I enjoy history, perhaps more so than others. My first computer was an Apple IIC, purchased in 1985. It had a single 5 1/2 inch floppy drive, no hard drive, and a wee little monochrome monitor. Basically, it was a glorified word processor until I figured out how to connect it to my Amateur Radio transceiver. Here is a picture of my radio room, circa 1988 on Guam:
Radio Room, KH2R Guam Circa 1988
Finding more things to do with it became a hobby of sorts. After a while, I realized that what I wanted was what we termed an “IBM clone,” what is know as a PC today.
When I came across this blog post; History of Computers, I found it interesting and thought I’d share.
How is our Alaska doing?
It is a joke in circulating in Russia at the moment. Kind of funny when you think about it.
In light of the developing situation in Eastern Europe, it may be wise to retain some of those HF broadcasting (AKA Shortwave) sites. It may be too late for Canada, however, the US government still has a few high powered HF sites that they may want to hold onto for a while. There are several ways that shortwave broadcasting can be beneficial.
- Like all radio broadcasting, quality content is needed to attract listeners. Most of what is available on shortwave is religious or transparent government propaganda. There are exceptions to this, but they are rare. Introduce quality programming, and shortwave listenership will increase.
- DRM 30 (Digital Radio Mondial) is still in its experimental phase. It has been demonstrated to work reasonably well on HF. Several digital data formats are successfully being used on HF; HFDL, ALE, STANAG 5066, PACTOR and others. DRM 30 has an advantage that H.264 video can also be transmitted.
- The VOA has been experimenting with images transmitted via MFSK, AKA the “VOA Radiogram.”
- HF is always susceptible to changing propagation. However, it can be reliable enough, especially when frequency diversity is employed, to overcome these issues when no other method of communication is available.
- DRM and MFSK can be decoded using a simple shortwave radio and a computer sound card. A DRM CODEC is required, but those are readily available for download.
- Analog shortwave broadcasting using AM is still viable. AM has the advantage of being extremely simple to receive and demodulate. Simple receiver kits can be built and run on 9 volt a battery.
- While the Soviet Union had an extensive jamming network, those sites have long since been non-functional. Most countries have discontinued the practice of jamming with the exception of China, North Korea, Cuba and perhaps some countries in the middle east (the usual suspects).
Sample of DRM reception via shortwave:
If the internet is censored or somehow becomes unavailable in that part of the world, shortwave may be the only method to convey an alternate point of view.
Hopefully, things will settle down and return to at least a civil discourse. However, it never hurts to have a plan.
Remember when “NEXTEL (b-b-b-beep), how business gets done…” Well, not anymore. NEXTEL was purchased by Sprint in 2005 and their product lines were combined. Thus, all of these old NEXTEL sites have become redundant and switched off. This particular site was co-located with one of our FM radio clients, which required a power reduction while the old equipment was removed from the tower. I took the time to grab a few pictures of the process:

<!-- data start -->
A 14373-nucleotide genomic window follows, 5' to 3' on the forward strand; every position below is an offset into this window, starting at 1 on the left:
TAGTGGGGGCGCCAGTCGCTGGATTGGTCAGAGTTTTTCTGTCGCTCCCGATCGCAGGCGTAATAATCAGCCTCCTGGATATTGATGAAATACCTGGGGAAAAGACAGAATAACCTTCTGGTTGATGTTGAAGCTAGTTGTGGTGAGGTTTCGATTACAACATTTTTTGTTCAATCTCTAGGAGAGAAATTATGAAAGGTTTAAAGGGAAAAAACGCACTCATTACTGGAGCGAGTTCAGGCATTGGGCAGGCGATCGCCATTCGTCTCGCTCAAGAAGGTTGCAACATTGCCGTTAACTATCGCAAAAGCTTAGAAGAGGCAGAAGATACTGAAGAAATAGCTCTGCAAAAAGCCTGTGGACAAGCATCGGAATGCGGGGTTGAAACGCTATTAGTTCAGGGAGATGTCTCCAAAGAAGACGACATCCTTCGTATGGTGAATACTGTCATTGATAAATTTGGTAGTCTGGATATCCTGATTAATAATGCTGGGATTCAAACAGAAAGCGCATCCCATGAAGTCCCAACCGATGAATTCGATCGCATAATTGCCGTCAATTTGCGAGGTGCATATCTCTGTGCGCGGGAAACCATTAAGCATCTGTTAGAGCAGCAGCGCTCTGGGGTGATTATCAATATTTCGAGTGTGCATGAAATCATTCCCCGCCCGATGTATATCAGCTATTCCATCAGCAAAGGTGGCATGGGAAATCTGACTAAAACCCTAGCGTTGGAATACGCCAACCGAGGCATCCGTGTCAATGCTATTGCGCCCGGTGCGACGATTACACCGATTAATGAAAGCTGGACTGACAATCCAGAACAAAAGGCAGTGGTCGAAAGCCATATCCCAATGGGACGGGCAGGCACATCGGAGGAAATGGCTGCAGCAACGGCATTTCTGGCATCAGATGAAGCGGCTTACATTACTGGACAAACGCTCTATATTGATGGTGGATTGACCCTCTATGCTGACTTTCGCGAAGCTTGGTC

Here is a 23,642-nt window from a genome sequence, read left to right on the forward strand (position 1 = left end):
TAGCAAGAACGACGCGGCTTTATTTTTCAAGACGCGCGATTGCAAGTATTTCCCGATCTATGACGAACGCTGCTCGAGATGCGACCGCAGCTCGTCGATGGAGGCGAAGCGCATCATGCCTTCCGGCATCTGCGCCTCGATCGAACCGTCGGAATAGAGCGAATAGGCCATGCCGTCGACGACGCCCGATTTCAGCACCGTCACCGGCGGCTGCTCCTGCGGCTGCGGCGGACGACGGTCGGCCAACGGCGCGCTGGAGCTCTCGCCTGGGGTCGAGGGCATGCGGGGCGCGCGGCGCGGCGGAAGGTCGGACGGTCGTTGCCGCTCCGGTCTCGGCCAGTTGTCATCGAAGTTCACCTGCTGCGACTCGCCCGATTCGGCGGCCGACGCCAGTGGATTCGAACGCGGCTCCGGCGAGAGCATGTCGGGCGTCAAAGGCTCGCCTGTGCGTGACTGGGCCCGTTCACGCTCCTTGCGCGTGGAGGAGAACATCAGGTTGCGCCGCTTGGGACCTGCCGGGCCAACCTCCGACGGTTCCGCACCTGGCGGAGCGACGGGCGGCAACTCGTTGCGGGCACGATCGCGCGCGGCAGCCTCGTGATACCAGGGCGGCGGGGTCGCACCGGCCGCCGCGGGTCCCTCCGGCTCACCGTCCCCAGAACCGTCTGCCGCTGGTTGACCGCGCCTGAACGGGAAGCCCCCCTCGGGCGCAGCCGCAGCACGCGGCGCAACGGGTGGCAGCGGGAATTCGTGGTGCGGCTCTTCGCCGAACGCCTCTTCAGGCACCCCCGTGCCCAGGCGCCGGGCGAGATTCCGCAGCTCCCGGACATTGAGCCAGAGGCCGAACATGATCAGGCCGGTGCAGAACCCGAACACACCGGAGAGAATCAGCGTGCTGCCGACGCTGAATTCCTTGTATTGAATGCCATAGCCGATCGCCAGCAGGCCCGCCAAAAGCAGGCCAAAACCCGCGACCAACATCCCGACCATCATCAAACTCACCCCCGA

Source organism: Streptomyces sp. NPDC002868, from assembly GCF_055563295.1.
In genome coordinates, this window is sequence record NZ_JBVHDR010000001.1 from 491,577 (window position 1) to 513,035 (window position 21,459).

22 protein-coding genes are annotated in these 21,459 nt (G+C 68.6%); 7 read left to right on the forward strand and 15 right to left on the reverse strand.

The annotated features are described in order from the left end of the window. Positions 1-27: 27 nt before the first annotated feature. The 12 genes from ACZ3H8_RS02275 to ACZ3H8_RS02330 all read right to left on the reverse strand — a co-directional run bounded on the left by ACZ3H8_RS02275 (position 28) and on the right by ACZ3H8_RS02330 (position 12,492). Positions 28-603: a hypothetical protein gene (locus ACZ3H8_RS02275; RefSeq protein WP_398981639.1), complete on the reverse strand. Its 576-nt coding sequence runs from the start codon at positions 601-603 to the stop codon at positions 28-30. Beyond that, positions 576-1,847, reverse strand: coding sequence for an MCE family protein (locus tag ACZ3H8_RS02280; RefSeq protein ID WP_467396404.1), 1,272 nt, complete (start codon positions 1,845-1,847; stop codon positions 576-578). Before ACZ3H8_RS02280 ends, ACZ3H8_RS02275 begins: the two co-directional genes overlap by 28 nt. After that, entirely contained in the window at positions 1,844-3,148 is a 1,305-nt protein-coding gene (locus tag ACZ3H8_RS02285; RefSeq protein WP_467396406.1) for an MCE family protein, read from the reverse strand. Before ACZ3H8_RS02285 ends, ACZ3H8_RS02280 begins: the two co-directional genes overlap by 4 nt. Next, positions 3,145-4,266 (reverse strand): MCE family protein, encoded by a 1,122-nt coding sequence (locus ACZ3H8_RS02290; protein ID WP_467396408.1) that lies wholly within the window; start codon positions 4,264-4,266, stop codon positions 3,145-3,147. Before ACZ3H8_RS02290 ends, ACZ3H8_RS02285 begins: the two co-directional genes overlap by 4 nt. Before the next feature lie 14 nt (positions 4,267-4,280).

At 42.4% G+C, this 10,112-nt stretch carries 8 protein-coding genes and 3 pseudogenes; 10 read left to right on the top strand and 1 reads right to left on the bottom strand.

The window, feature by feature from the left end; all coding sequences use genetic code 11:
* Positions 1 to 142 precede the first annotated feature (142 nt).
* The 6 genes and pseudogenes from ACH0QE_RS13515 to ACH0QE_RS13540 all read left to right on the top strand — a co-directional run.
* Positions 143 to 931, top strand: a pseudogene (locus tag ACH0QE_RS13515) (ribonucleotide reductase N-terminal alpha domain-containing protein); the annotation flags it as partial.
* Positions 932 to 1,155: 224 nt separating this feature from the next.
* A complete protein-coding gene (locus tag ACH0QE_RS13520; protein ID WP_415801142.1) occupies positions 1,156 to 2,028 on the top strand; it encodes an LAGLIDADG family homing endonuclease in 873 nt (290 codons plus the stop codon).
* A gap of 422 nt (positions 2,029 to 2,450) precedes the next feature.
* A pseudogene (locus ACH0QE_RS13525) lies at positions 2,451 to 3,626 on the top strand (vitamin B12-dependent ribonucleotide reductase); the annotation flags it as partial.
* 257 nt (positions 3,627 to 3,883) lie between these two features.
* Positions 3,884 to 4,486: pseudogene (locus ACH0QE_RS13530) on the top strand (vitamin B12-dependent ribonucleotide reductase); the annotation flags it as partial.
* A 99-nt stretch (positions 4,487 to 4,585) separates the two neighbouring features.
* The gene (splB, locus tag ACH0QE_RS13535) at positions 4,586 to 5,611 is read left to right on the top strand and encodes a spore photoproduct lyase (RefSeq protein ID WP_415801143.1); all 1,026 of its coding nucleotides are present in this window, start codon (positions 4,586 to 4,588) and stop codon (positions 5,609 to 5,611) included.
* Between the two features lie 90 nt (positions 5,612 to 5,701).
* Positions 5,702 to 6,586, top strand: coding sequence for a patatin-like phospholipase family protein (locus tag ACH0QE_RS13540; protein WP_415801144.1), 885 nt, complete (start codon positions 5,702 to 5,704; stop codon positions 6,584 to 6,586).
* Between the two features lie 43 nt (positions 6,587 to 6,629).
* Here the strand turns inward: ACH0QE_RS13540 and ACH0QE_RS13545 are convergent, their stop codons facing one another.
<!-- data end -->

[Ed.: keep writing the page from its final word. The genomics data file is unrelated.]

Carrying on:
Former NEXTEL communications equipment room
All of the equipment was removed from the equipment shelter. This site has been switched off since June of 2013 and everything in it is destined for the scrap yard. This equipment worked on the 800 MHz band, which has been re-purposed for Public Safety and Critical Infrastructure, e.g. government users. These racks and radios look like they were expensive:
NEXTEL equipment racks and radios
Speaking of expensive, this site had over 4,500 feet (1,370 meters) of 1 5/8 inch foam coax, which was cut up and scrapped. At today’s prices, that cost $13.25 per foot.
Scrapped transmission line
The tower was rigged:
Rigging tower to remove antennas
Each of the three panel sector mounts were removed and lowered to the ground.
Dropping cellular panel antennas
The NEXTEL antennas were mounted at the 260 foot (80 meter) level of a 395 foot (120 meter) tower. It took some time to remove all of the antennas and equipment from the tower.
Cellular panel antenna array being removed from a tower
I looked on the Sprint website and could not determine if they still offer a push to talk service option (direct talk). With all of the communications options available today, I do not expect there would be much call for it.
For old times sake, here is an old NEXTEL commercial from many years ago:
They did have a good marketing department…
That was the title of the email with this photo attached:
Disabled high voltage shorting bar, Collins 820D-2 AM transmitter. Courtesy Pete Partinio
Seems about right.
For many, many reasons, this is a bad thing to do. First of all, that shorting bar is the last point of discharge for the high voltage power supply. When all else fails, this is designed to route the 3,500 volt plate supply safely to ground. Having a stray 3,500 volts floating around inside of a transmitter is never a good idea. Fortunately, it was spotted and removed before anything bad happened.
Secondly, it looks like somebody used a 12 VDC cigarette lighter plug as an insulating device. Wow, did they get lucky. This could have started a fire.
As to exactly why it was there in the first place, I cannot rightly say.
And this is why only properly trained people should be working on transmitter, especially tube type transmitters.